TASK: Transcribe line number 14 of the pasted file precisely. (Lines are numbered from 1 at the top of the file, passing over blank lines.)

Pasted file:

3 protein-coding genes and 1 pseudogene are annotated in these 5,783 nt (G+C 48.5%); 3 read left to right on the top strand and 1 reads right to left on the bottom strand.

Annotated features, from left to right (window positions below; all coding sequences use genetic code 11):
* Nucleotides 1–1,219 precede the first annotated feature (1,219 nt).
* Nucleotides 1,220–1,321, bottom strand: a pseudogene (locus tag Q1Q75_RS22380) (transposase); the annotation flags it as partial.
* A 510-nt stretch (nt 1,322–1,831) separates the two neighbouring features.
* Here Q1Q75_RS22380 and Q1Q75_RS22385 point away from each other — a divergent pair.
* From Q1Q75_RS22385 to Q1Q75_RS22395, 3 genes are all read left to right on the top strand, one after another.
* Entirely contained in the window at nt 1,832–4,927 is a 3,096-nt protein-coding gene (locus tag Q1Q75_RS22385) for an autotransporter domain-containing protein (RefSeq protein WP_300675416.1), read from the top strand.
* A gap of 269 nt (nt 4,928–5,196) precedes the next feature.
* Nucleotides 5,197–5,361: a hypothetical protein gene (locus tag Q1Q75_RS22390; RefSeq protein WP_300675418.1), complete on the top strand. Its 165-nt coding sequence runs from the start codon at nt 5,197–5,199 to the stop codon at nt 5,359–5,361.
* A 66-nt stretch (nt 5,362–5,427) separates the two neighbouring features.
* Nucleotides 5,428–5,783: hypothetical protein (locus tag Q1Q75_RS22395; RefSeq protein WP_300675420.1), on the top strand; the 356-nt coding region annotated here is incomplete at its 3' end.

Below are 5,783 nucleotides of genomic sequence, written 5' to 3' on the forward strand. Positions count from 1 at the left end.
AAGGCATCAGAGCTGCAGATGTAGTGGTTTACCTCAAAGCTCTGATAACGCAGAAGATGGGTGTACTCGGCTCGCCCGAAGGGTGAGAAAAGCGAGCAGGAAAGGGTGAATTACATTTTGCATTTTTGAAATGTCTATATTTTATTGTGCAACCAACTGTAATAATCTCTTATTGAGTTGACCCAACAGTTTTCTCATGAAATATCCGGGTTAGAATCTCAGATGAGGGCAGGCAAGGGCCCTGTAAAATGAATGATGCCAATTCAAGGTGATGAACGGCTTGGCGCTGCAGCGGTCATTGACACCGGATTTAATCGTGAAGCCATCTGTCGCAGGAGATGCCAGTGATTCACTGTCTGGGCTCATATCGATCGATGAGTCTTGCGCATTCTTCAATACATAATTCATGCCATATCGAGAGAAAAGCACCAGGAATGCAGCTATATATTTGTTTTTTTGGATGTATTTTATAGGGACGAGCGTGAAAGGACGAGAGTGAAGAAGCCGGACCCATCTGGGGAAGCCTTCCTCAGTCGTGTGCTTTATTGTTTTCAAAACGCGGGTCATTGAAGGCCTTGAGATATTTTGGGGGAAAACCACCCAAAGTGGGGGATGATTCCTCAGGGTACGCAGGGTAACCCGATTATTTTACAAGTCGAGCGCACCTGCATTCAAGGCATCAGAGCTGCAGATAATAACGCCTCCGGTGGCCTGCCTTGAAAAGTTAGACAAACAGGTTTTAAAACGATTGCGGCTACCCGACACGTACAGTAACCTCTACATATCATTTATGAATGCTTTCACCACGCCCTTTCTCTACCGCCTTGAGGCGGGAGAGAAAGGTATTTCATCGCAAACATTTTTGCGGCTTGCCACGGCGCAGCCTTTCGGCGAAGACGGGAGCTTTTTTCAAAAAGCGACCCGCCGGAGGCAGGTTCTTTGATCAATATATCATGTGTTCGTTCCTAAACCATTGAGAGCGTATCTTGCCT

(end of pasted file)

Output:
AAGGCATCAGAGCTGCAGATGTAGTGGTTTACCTCAAAGCTCTGATAACGCAGAAGATGGGTGTACTCGGCTCGCCCGAAGGGTGAGAAAAGCGAGCAGGAAAGGGTGAATTACATTTTGCATTTTTGAAATGTCTATATTTTATTGTGCAACCAACTGTAATAATCTCTTATTGAGTTGACCCAACAGTTTTCTCATGAAATATCCGGGTTAGAATCTCAGATGAGGGCAGGCAAGGGCCCTGTAAAATGAATGATGCCAATTCAAGGTGATGAACGGCTTGGCGCTGCAGCGGTCATTGACACCGGATTTAATCGTGAAGCCATCTGTCGCAGGAGATGCCAGTGATTCACTGTCTGGGCTCATATCGATCGATGAGTCTTGCGCATTCTTCAATACATAATTCATGCCATATCGAGAGAAAAGCACCAGGAATGCAGCTATATATTTGTTTTTTTGGATGTATTTTATAGGGACGAGCGTGAAAGGACGAGAGTGAAGAAGCCGGACCCATCTGGGGAAGCCTTCCTCAGTCGTGTGCTTTATTGTTTTCAAAACGCGGGTCATTGAAGGCCTTGAGATATTTTGGGGGAAAACCACCCAAAGTGGGGGATGATTCCTCAGGGTACGCAGGGTAACCCGATTATTTTACAAGTCGAGCGCACCTGCATTCAAGGCATCAGAGCTGCAGATAATAACGCCTCCGGTGGCCTGCCTTGAAAAGTTAGACAAACAGGTTTTAAAACGATTGCGGCTACCCGACACGTACAGTAACCTCTACATATCATTTATGAATGCTTTCACCACGCCCTTTCTCTACCGCCTTGAGGCGGGAGAGAAAGGTATTTCATCGCAAACATTTTTGCGGCTTGCCACGGCGCAGCCTTTCGGCGAAGACGGGAGCTTTTTTCAAAAAGCGACCCGCCGGAGGCAGGTTCTTTGATCAATATATCATGTGTTCGTTCCTAAACCATTGAGAGCGTATCTTGCCT